December 2, 2009

Your Wall St. bailout dollars at work

The New Criterion's article The Art Market Explained by James Panero points out that at a New York auction on November 11, 2009:
Defying expectations, even after the fall of Lehman Brothers, the price bubble that had been inflating for post-war and contemporary art refused to pop for Pop. A silkscreen by [Andy] Warhol, 200 One Dollar Bills from 1962, a large canvas of facsimiles of dollar bills arranged across it, brought in over $43 million, far exceeding the pre-sale estimate of $8–12 million ...

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12 comments:

Anonymous said...

What infuriates me most about modernist "artists" is that they call themselves artists. It's like they're claiming to be in the same business as Rembrandt and Michelangelo. The arrogance here is breathtaking. They share the same relationship with actual artists as YouTube commenters do with Shakespeare.

By the way, I have a theory about YouTube commenters. I use YouTube a lot, but I never log in there because I'm afraid that one day the music industry will sue a few hundred YouTube users to make an example and that I will be one of those. Even if the chance of that is tiny, why risk it? To comment on YouTube you have to be logged on. This may be scaring off all the sane would-be commenters.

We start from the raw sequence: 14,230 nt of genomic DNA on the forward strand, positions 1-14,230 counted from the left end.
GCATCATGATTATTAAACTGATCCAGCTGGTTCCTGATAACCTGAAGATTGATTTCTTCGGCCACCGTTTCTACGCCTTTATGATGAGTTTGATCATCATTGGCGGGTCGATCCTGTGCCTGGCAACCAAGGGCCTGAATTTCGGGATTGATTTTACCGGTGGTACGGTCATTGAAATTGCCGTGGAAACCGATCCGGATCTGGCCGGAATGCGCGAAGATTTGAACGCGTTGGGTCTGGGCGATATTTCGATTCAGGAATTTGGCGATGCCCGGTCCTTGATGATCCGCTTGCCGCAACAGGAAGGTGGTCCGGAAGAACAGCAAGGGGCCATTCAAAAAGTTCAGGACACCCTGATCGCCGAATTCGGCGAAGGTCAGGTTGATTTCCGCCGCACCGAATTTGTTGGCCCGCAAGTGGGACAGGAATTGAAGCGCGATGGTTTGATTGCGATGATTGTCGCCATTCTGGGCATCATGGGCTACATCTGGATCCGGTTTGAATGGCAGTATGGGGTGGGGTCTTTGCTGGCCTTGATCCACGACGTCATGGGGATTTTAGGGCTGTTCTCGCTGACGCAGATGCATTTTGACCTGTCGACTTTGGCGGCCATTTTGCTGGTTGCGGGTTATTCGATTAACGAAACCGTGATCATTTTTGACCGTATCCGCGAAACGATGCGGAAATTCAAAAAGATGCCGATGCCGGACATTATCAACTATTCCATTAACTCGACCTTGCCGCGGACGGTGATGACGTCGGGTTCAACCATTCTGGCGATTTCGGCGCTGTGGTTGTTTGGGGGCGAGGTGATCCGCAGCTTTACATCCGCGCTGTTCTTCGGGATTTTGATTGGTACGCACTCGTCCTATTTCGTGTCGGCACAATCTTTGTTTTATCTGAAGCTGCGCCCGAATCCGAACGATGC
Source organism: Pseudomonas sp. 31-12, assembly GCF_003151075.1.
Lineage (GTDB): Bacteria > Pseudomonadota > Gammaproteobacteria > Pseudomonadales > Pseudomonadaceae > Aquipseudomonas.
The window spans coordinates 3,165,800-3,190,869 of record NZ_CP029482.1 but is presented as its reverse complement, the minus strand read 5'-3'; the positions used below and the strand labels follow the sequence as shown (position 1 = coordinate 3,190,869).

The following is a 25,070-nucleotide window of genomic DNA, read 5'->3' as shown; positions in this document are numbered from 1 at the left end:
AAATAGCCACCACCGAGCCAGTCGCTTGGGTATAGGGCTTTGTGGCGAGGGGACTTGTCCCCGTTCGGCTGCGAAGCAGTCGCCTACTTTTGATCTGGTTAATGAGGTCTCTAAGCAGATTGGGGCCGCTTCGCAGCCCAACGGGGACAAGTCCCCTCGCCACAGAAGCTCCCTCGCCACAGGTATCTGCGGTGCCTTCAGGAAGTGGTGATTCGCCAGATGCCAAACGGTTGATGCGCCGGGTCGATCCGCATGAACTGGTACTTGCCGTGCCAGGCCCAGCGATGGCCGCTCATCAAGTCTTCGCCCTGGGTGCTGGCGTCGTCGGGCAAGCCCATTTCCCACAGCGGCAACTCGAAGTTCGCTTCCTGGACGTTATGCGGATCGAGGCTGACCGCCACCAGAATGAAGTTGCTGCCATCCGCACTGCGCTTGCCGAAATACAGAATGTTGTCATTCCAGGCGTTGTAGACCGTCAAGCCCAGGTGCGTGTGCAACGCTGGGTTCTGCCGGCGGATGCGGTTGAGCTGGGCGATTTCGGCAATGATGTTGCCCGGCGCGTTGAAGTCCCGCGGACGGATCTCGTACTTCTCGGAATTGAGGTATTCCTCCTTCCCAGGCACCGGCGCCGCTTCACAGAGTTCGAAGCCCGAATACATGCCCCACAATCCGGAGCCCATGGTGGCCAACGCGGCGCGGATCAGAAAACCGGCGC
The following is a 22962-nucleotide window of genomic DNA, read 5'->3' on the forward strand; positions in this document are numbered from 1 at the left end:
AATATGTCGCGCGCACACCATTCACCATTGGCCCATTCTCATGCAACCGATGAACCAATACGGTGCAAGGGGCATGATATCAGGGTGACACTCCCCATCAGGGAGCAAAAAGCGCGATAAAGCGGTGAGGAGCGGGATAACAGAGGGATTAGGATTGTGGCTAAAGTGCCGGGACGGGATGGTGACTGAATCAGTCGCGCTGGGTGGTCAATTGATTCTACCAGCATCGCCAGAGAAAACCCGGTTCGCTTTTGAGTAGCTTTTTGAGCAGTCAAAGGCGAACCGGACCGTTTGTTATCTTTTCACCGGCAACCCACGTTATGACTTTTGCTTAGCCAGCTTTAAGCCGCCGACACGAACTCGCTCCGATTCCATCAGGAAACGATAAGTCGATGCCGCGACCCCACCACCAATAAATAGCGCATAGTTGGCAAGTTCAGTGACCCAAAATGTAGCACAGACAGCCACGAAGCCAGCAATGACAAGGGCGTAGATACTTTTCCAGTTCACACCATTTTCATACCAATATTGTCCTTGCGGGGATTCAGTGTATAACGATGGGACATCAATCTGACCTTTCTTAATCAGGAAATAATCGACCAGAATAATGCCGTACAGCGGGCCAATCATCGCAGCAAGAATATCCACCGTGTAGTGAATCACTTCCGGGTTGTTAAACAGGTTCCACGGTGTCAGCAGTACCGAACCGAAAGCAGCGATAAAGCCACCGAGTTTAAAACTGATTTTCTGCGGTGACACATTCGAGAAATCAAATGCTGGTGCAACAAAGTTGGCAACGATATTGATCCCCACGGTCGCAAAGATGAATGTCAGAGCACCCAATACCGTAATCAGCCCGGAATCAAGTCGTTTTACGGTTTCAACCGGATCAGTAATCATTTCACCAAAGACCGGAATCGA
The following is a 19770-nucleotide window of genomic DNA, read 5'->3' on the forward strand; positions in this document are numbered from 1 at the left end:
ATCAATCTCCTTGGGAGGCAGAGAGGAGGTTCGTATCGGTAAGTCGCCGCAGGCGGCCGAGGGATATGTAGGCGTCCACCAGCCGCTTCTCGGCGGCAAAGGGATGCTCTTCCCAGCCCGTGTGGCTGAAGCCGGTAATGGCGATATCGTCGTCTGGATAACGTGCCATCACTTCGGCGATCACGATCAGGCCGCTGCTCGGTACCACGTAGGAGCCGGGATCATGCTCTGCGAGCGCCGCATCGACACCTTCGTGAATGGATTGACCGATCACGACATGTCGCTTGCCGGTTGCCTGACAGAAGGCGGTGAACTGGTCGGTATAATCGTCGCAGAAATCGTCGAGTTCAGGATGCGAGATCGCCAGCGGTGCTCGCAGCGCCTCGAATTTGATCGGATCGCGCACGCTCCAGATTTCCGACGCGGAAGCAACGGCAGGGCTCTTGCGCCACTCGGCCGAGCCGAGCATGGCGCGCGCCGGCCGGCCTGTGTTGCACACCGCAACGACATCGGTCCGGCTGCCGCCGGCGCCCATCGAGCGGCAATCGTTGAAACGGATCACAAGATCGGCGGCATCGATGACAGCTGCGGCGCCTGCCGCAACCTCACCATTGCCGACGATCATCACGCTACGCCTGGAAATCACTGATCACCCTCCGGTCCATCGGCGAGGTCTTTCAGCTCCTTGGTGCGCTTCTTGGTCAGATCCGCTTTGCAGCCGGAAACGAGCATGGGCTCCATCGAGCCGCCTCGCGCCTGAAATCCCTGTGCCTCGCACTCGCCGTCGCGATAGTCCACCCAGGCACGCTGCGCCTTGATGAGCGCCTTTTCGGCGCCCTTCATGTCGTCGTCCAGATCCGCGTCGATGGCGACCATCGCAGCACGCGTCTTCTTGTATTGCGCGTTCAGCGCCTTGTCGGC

Anonymous said...

It ain't Wall Street money; its just people turning their soon to be worthless dollars into something tangible.

OhioStater said...

They took our money and promised to "spend" it as usual arguing this would be a form of economic stimulus for waiters and Ferrari dealers. They are alpha males, and they have a lot of confidence, and they had the stones to steal our money and use as they see fit. This is the result.

Anonymous said...

please....that painting was worth 55-65 million at least


I kinda like Ohiostater


Dan in DC

Anonymous said...

"What infuriates me most about modernist "artists" is that they call themselves artists. It's like they're claiming to be in the same business as Rembrandt and Michelangelo."